Klaipeda LNG, Lithuania’s floating import terminal for liquefied natural gas (LNG), has been hailed as a successful project to increase the energy security, diversity, and independence of Lithuanian energy. However, the project has come in a time of limited market diversity, with Russian gas still exporting over 75% of the natural gas needed for the small Baltic state. Historically, Lithuania used its oil terminals as a means of energy diversification and independence. With an overwhelming amount of oil bottled up inside the Russian Federation, these oil import terminals quickly turned into export terminals. Whilst this is not something on the radar of the companies involved, it will make more business sense to use the terminal to export LNG than it will to import LNG. The biggest obstacle to such a proposition is the Lithuanian state and their desire for energy security.
Key words: Lithuania, Klaipeda LNG, gas market, diversification,
The recent rush in Estonian Prime Minister Taavi Rõivas´ willingness to agree on the construction of the first Estonian LNG terminal on poor terms and expertise is a politically motivated decision and should not be called the success for Estonians that some politicians claim it to be. Estonian politicians have overlooked the future LNG trends and have not turned a critical eye toward the Klaipeda LNG terminal. The ongoing rush towards building an LNG terminal to Estonia has missed four important signals that should have been taken into consideration: decrease in Estonian gas demand, European LNG infrastructure overcapacity, future LNG trade towards Asia and mostly, the real price of Klaipeda LNG for Lithuanian gas consumers and the project´s viability.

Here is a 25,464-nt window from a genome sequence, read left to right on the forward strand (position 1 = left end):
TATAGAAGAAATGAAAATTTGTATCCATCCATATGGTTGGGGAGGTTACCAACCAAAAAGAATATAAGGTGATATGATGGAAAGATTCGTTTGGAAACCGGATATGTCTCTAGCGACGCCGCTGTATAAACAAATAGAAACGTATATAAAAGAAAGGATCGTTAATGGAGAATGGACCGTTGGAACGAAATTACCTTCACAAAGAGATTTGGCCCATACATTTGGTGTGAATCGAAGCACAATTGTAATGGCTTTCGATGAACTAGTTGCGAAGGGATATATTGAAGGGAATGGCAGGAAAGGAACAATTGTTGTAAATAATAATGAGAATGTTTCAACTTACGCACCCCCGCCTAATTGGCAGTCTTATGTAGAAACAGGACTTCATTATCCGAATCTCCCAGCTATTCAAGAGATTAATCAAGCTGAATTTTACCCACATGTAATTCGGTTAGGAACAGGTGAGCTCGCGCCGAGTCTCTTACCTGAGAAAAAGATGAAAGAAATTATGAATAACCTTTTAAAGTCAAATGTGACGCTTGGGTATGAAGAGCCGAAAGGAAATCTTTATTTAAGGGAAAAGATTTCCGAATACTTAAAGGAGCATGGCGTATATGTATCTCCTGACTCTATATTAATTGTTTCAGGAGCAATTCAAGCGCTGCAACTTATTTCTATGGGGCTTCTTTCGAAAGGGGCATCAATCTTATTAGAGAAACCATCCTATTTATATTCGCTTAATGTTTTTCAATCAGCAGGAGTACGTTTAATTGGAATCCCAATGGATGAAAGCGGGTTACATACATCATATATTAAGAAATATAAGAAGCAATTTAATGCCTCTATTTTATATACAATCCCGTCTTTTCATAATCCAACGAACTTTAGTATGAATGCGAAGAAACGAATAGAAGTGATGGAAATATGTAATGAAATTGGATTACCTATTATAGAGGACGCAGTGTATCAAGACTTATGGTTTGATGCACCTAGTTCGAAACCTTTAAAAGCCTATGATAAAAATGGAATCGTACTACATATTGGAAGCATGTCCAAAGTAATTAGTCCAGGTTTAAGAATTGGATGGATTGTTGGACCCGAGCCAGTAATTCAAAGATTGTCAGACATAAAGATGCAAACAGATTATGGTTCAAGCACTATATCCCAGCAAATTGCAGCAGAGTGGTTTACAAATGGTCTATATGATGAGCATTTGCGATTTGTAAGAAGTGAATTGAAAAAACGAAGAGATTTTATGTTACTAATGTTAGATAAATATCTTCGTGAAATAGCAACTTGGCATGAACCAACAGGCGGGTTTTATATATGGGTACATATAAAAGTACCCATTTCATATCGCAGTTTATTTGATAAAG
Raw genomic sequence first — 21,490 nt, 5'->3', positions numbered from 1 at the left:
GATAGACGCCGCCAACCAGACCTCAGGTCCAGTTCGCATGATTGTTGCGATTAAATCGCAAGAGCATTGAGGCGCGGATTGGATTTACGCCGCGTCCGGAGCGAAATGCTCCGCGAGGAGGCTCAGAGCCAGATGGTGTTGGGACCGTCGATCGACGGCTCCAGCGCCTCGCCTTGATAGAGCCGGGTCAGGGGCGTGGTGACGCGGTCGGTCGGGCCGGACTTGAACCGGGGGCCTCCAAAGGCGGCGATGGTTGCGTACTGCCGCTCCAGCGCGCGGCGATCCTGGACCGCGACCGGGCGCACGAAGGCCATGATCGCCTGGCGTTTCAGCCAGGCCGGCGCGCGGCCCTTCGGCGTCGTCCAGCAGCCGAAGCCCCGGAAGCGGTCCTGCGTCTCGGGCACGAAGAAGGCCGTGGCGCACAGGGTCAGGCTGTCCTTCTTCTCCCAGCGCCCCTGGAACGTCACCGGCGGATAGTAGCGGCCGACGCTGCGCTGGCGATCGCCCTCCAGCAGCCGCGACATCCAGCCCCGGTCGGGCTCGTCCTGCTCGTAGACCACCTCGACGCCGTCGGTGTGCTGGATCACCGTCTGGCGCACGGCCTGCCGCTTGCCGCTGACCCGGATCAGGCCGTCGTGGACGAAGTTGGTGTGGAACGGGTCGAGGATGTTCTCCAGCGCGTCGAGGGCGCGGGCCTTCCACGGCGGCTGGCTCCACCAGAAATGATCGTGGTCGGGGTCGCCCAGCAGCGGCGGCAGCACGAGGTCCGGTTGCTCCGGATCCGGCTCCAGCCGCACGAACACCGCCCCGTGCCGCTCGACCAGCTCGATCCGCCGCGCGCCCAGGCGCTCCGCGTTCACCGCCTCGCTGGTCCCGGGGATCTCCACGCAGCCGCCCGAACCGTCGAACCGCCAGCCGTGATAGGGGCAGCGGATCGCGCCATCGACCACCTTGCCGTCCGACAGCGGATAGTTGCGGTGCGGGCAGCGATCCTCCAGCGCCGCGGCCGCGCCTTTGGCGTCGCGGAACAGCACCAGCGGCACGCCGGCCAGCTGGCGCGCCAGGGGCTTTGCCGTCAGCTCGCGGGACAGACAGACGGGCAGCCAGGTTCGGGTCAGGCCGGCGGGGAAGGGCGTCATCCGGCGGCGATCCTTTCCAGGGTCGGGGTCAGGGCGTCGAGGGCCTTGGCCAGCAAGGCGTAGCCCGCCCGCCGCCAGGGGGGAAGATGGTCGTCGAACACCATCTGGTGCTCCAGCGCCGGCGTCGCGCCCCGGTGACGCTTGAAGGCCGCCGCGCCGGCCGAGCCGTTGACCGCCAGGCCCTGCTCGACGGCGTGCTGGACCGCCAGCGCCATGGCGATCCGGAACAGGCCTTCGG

Key words: Estonia, gas market, LNG oversupply, Russian gas export, Klaipeda LNG
We are excited to introduce the very first installment of our Energy Economies Series – a segment in which ENERPO authors explore the foremost challenges and opportunities of today – and the strategies governments or organizations are employing to make the most of them. Each entry will take a look at a single country and focus on a few notable aspects, attempting to bring light to the larger trends. We go first to the Philippines, a nation battered by storms, dependent on imports, enshrouded in uncertainty, and ripe with opportunity.
Key words: Philippines, energy security, energy policy, import dependence, alternative energy, RES
On October 3, 2014, the European University of Saint Petersburg hosted a round table discussion “Pan-European Energy Security in the Post-Ukraine Crisis: Future Scenarios and Possible Solutions”. Experts from different countries and with different backgrounds were invited. Divergent points of views and interests were shared through an interesting and highly informative debate. Professor Davide Tabarelli at the University of Bologna, and president of Nomisma Energia spoke about the Italian approach to the current gas crisis, focusing on the “bel paese, ” (literally ‘beautiful country’) energy strategy and on the importance of the South Stream gas pipeline (which has since been cancelled) for Italy and Southern Europe.
Key words: Italy, gas supply crisis, energy security, European gas market, ENERPO Workshop